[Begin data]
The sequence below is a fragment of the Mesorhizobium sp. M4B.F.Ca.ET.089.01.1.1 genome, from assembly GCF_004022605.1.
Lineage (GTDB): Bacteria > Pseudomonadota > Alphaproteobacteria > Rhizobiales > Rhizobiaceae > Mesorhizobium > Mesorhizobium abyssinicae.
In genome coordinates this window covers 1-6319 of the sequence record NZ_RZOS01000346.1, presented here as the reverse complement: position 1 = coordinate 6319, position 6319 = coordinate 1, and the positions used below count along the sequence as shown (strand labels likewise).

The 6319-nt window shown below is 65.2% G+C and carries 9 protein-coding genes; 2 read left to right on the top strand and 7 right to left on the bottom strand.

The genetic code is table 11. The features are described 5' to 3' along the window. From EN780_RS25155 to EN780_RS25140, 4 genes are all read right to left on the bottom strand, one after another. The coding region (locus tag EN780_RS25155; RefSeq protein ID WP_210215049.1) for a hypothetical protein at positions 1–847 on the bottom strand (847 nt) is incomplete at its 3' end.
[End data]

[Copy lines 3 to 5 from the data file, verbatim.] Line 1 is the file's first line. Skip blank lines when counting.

In genome coordinates this window covers 1-6319 of the sequence record NZ_RZOS01000346.1, presented here as the reverse complement: position 1 = coordinate 6319, position 6319 = coordinate 1, and the positions used below count along the sequence as shown (strand labels likewise).

The 6319-nt window shown below is 65.2% G+C and carries 9 protein-coding genes; 2 read left to right on the top strand and 7 right to left on the bottom strand.

The genetic code is table 11. The features are described 5' to 3' along the window. From EN780_RS25155 to EN780_RS25140, 4 genes are all read right to left on the bottom strand, one after another. The coding region (locus tag EN780_RS25155; RefSeq protein ID WP_210215049.1) for a hypothetical protein at positions 1–847 on the bottom strand (847 nt) is incomplete at its 3' end.